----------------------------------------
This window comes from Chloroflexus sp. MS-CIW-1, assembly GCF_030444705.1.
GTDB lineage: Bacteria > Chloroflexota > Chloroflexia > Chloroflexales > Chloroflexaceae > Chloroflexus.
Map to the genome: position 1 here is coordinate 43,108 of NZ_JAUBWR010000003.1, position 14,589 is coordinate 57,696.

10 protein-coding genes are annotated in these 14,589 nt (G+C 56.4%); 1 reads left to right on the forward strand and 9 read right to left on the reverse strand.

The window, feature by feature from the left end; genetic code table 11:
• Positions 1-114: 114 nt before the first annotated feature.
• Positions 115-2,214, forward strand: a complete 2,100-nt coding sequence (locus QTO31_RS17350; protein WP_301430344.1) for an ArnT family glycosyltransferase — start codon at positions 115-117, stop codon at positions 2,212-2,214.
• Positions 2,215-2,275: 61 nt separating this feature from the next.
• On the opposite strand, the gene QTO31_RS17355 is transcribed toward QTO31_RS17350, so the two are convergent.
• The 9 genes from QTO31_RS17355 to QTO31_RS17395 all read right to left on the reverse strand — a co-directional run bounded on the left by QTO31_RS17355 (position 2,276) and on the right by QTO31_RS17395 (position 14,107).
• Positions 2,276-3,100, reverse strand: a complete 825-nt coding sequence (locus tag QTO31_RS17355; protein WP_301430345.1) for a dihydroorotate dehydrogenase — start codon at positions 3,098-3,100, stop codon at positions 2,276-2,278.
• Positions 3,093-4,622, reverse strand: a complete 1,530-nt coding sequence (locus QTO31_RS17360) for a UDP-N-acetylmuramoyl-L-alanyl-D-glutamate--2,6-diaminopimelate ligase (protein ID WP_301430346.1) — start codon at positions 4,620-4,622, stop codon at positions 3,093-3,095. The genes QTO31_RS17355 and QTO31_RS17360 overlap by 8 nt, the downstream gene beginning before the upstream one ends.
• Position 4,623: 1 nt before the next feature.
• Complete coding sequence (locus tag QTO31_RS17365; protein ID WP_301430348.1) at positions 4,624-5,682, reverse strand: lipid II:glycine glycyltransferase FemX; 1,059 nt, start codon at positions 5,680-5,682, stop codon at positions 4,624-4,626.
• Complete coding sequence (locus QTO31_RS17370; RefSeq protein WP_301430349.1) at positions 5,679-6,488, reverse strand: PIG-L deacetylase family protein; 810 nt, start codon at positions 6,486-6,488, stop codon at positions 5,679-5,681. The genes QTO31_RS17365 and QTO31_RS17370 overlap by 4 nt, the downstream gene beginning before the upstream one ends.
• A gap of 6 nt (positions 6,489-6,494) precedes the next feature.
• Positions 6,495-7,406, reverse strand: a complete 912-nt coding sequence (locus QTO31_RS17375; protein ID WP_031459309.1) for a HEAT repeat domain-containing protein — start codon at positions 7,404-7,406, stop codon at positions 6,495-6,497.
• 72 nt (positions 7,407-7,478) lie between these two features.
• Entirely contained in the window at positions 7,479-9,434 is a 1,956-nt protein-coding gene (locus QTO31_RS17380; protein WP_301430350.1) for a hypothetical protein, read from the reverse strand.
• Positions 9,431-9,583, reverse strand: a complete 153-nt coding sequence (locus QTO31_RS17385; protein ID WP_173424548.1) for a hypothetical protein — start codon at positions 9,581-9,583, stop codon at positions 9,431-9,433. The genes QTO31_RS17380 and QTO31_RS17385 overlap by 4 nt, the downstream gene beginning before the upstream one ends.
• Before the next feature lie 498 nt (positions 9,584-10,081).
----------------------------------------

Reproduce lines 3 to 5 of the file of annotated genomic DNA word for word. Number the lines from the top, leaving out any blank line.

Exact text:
Map to the genome: position 1 here is coordinate 43,108 of NZ_JAUBWR010000003.1, position 14,589 is coordinate 57,696.

10 protein-coding genes are annotated in these 14,589 nt (G+C 56.4%); 1 reads left to right on the forward strand and 9 read right to left on the reverse strand.

The window, feature by feature from the left end; genetic code table 11: